the church in a post-trust era

I think post-truth, or post-factual is not off the mark when it comes to our society nowadays, at least politically. But some say it’s more like post-trust that marks the United States as a nation. And sad to say pastors or clergeypeople and churches are not on the high end of institutions in which people trust.

I think the church, and all of us who are part of it would do well to repent of our presumption that we know what is best. There is a church somewhere named, “Jesus Knows Best Church,” and indeed Jesus does. But we don’t. Not to say we shouldn’t lend a discerning heart and mind to society, because indeed we should. And that may be especially critical right now. But we also need to make sure we’re above the fray of the normal partisan politics which mark the political landscape. For the ways we’ve been taken into the fray into whatever side that’s on, we need to repent of defending or promoting this or that American political scheme. It’s one thing to speak out on issues. It’s another to be known as a Democrat or Republican, when we ought to be known as followers of Jesus. In all of this, we should be marked with both humility and love.

Christian, including evangelical should never connote, much less denote any particular kind of politics of this world. That doesn’t mean that we don’t have our own political positions, of course we do. It means that we take pains to make it clear that we serve one King and kingdom, and are of one politic only: God’s grace and kingdom come in King Jesus. That is the one Good News/Gospel we live and if need be die for. Not to diminish the service of Christians in the government of the nation, including the military.

I have American political leangings, but I believe they’re very issue driven, so that for me, it’s a case of considering separate issues, and making judgments from there. One might not agree with everything in the book (I don’t think I do), but Public Faith in Action: How to Think Carefully, Engage Wisely, and Vote with Integrity, by Miroslav Volf and Ryan McAnnally-Linz is an excellent example of trying to do this responsibily across basic issues, and in-depth. I am a registered Independent who might in the eyes of the world be considered a moderate leaning left (though I’m not sure about that, myself), yet I preferred one particular Republican presidential candidate in the 2016 election. I think we would do better not to be seen as either left, right, Democratic or Republican, or whatever else. A big reason being the sharp partisan divide in our nation. Perhaps it would be better for us to remain silent, and in some cases I think that should very much be so. How can we win people to Christ through the gospel if we’re so marked by the politics of this world, that we alienate many?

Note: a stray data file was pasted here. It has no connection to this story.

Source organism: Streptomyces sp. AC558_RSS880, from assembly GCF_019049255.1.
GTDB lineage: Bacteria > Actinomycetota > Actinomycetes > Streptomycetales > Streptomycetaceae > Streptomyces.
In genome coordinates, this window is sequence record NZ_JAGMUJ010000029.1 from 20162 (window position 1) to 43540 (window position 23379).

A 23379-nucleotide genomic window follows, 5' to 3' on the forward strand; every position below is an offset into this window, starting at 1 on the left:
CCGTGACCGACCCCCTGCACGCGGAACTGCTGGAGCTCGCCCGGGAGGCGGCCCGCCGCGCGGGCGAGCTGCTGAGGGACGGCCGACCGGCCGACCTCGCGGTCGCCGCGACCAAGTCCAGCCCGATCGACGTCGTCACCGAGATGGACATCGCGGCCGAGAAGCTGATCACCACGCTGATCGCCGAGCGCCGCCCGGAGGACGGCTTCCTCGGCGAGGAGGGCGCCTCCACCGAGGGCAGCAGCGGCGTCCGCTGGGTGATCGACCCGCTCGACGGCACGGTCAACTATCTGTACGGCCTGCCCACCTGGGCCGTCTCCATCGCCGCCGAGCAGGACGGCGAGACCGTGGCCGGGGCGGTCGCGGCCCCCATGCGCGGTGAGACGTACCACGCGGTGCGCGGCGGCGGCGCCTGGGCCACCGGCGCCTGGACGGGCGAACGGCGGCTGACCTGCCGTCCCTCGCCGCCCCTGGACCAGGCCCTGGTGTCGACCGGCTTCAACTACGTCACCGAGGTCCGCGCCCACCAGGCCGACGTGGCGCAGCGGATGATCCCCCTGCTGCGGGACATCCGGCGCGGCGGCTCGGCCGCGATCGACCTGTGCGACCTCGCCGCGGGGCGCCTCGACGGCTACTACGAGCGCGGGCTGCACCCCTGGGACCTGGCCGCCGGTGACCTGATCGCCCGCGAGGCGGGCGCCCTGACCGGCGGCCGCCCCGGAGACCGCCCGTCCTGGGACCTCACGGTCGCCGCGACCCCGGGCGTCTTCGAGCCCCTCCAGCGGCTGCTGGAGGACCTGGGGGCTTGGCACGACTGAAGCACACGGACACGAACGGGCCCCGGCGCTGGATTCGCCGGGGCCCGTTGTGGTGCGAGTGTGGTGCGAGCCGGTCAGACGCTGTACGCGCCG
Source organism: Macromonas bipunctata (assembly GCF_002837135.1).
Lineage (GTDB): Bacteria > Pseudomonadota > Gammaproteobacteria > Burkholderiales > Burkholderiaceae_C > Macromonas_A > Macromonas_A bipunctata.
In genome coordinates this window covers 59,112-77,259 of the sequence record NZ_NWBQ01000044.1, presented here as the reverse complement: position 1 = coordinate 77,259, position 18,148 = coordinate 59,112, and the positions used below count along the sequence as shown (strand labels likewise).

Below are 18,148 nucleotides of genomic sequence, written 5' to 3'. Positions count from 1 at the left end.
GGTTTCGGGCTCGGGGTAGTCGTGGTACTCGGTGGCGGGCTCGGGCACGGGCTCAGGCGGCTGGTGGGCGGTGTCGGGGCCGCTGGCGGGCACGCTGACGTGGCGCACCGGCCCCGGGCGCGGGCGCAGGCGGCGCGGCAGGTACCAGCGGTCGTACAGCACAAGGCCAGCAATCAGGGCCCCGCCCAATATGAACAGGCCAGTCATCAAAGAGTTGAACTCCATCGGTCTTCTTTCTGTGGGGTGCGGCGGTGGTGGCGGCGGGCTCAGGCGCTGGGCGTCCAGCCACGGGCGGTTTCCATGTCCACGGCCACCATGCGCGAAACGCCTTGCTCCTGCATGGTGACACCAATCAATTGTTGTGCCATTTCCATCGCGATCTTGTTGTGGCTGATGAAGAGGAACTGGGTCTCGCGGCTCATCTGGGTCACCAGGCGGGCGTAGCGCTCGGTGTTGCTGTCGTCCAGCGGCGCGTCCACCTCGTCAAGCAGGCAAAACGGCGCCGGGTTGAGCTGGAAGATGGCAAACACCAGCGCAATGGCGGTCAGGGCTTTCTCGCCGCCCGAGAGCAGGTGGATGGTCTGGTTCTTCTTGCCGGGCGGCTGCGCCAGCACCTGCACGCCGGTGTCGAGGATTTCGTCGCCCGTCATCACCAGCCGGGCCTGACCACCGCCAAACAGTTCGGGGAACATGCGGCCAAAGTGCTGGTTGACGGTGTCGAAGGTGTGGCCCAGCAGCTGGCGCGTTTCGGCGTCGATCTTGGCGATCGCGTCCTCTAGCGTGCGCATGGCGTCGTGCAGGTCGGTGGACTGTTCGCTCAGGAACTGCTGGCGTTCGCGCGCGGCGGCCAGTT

That said, we shouldn’t despair since after all the gospel is no less than the power of God for salvation to all who believe. It is quite alright to have our own positions, and maybe even argue for them some (like with reference to abortion, or human trafficking), and perhaps take some controverisal stands which might be seen as political partisanship, even if we don’t believe for a second that they are. But one thing is to mark us out for sure: Our allegiance to, and practice from the gospel of our Lord Jesus. Our witness of that.

This is actually a splendid opportunity for us to speak a word of truth concerning the Truth himself, Jesus, into a society increasingly skeptical of truth. And the faith that comes from that good news in Jesus, which addresses the deficit of trust. Something, and specifically Someone in whom people can completely commit themselves to, in faith. So as to learn to trust the one God who not only won’t let us down, but helps us live for something so much bigger not only than ourselves, but anything else in this world, including the provisional things such as government and politics, which indeed are important in their place. We need to be known as those who have one faith and loyalty through the gift of the Father in the Son by the Holy Spirit. In the one who is full of grace and truth: Jesus himself.